It's all fine and dandy upstairs if you're a senior and have been in the industry 8+ years. However, this isn't about pay. It's all linked to your second comment below:

Whilst it appears to be difficult to get in to the profession, I flew with an FO freshly out of Oxford - all his classmates have jobs!
I can assure you that whilst Mr 21 yo Middle-class Alpha Male from Oxford is getting all the jobs, hundreds of qualified 30-45 year old guys are getting overlooked because they have the Modular badge or have a little experience, or are a little more mature (with the added baggage/complexity of family life). These Oxford/CTC guys are cheaper for the airlines to hire, far less hassle and being in major debt they think not twice about the first deal that is laid out on the table.

For guys who couldn't afford Oxford as a flight school, life is not that rosy.
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Old 20th May 2012, 15:58
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Superpilot - Well said, especially in your second comment. This is the crux of the problem and for me, trying to decide which road to go down is a hard one!

You can either; go the Modular route, spend the same amount of money and get no where trying to find an airline job. Or try to go the ab initio route with OAA, CTC etc and you will have priority over all these other guys trying to get an airline job.

Sounds an easy decision but if you don't have the funding and you really want to get started, go the Modular route. In my view, it's a more fun way to get there but you will need a lot of luck, help and be in the right place at the right time.

I myself, am leaning to go the Modular route. The FTO I am looking at charges students 25k plus for the CPL/IR and have links with airlines and every student who went there now has a flying job. I'm going to give it a shot and well, hope for the best but plan for the worst if it doesn't work out.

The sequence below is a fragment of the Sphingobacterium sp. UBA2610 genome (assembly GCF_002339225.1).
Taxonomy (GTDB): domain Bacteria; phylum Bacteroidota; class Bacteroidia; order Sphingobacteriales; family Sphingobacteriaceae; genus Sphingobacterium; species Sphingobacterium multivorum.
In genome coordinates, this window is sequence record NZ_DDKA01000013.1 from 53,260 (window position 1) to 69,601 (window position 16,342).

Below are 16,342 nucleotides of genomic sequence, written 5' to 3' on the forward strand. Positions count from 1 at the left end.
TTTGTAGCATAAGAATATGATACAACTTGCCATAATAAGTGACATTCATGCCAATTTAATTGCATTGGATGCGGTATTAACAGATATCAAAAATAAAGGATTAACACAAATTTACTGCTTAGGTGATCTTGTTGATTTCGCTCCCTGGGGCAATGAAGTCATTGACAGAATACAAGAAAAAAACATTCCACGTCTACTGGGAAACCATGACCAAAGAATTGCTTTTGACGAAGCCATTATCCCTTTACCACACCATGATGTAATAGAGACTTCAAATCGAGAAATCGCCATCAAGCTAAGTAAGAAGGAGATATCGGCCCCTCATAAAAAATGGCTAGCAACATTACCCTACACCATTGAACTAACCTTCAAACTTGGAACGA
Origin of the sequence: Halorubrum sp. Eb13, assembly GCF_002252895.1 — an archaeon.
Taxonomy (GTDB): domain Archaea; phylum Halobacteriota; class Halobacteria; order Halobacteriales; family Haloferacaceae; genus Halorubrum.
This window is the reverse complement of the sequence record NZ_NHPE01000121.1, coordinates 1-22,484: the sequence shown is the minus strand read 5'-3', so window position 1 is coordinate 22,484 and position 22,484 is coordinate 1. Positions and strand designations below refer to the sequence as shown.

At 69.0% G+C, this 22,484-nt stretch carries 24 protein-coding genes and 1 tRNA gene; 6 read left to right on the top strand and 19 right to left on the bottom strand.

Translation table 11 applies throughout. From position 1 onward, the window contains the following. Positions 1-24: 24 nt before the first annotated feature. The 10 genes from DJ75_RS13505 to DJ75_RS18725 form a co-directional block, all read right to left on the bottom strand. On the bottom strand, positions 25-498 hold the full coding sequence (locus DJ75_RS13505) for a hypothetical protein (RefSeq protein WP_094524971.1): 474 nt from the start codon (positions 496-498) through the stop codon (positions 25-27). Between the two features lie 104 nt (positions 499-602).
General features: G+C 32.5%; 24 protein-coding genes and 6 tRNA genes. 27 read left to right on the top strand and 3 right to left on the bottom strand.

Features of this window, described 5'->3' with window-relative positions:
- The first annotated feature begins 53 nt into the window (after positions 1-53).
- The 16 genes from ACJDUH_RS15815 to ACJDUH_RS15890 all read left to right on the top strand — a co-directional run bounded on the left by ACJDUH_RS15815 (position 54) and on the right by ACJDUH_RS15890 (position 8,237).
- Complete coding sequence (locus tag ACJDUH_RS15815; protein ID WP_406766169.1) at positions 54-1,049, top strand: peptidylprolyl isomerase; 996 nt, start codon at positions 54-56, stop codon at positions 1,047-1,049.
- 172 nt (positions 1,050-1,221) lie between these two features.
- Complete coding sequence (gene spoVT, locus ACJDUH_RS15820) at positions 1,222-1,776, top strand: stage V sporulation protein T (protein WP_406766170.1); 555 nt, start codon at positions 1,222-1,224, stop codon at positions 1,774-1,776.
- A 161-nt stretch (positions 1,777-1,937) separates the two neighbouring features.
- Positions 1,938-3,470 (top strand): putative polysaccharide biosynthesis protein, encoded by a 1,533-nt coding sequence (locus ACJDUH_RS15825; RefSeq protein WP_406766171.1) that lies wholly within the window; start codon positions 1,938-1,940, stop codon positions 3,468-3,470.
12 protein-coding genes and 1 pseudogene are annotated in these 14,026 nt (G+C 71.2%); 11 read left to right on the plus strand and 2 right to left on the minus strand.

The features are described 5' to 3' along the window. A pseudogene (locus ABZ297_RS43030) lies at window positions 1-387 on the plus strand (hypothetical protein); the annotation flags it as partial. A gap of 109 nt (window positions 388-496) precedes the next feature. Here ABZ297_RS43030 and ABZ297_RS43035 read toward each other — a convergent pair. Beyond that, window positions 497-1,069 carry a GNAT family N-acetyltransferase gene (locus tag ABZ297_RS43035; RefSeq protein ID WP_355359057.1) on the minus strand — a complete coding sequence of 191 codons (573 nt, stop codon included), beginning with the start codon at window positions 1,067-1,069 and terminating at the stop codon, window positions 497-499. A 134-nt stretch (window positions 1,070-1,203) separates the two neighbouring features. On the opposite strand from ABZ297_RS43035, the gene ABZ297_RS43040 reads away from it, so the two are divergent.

Last edited by Shane C; 20th May 2012 at 15:59.
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Old 20th May 2012, 16:03
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Superpilot:

WELL SAID THAT MAN ! I could'nt agree more :-) I am a modular student doing my ATPL's, and i couldnt agree more with you.

I am a firm beleiver that there are jobs out there for everybody...in fact, if there isnt a job, create one ! :-) i am going to advertise the [email protected] out of m qualifications when i qualify :-)

That was a brilliant reply superpilot, straight to the crux of the issue !!!
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Old 20th May 2012, 18:18
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Certainly wasn't my intention to turn this in to yet another dull Modular v Integrated "discussion".

I was merely responding to the OP who said that he has read PPRuNe and come to the conclusion that he is too old to find work and that T&Cs are sufficiently rubbish to give up on aviation as a career.

Neither are true. Pilots have been telling the new intake that things aren't quite what they used to be for generations. And as for taking seriously anything said on PPRuNe....!

FWIW I have met a bucket load of recently hired low-hour modular types (a fair few were the "wrong" side of 40!). The trick seems to be personal connections, working in some other capacity for your target airline, getting your name and face known. Or in other words, how it used to be! Sit at home blaming CTC if you prefer, it won't get you very far though.

Last edited by Artie Fufkin; 20th May 2012 at 18:28.
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Old 20th May 2012, 19:29
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Honestly, i am glad that a man from the industry says something encouraging. And i welcome anyone to prove that im wrong. But i still think for someone willing to be involved in aviation PPRuNe is a good source.Some people here have indeed very insightful and useful advice.

Last edited by Tacitus; 20th May 2012 at 19:32.
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Old 20th May 2012, 22:05
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LISTEN TO ATR42GUY AND ONLY TO ATR42GUY!!!!!!!!!!

Sooooooooooooooo many nowadays become pilots because of the uniform and "glamour"!! And guess what sooooooooooo many get disappointed

To be a pilot is a life style not a job.

Not fancy or glamoures and your wife/future wife will hate it!

Good luck!!
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Old 20th May 2012, 22:33
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Your age will not be the problem. Let's just say you pay for the best best training there is and you ace every exam and flying test. And that you pay for an MCC course, type rating and line flying experience. Now what are you going to do? The dreamers who give you the advice " follow your dream" and other such guff are not being fair. There are virtually no jobs for inexperienced pilots and even fewer that pay money. Move in only when the dreamers move out.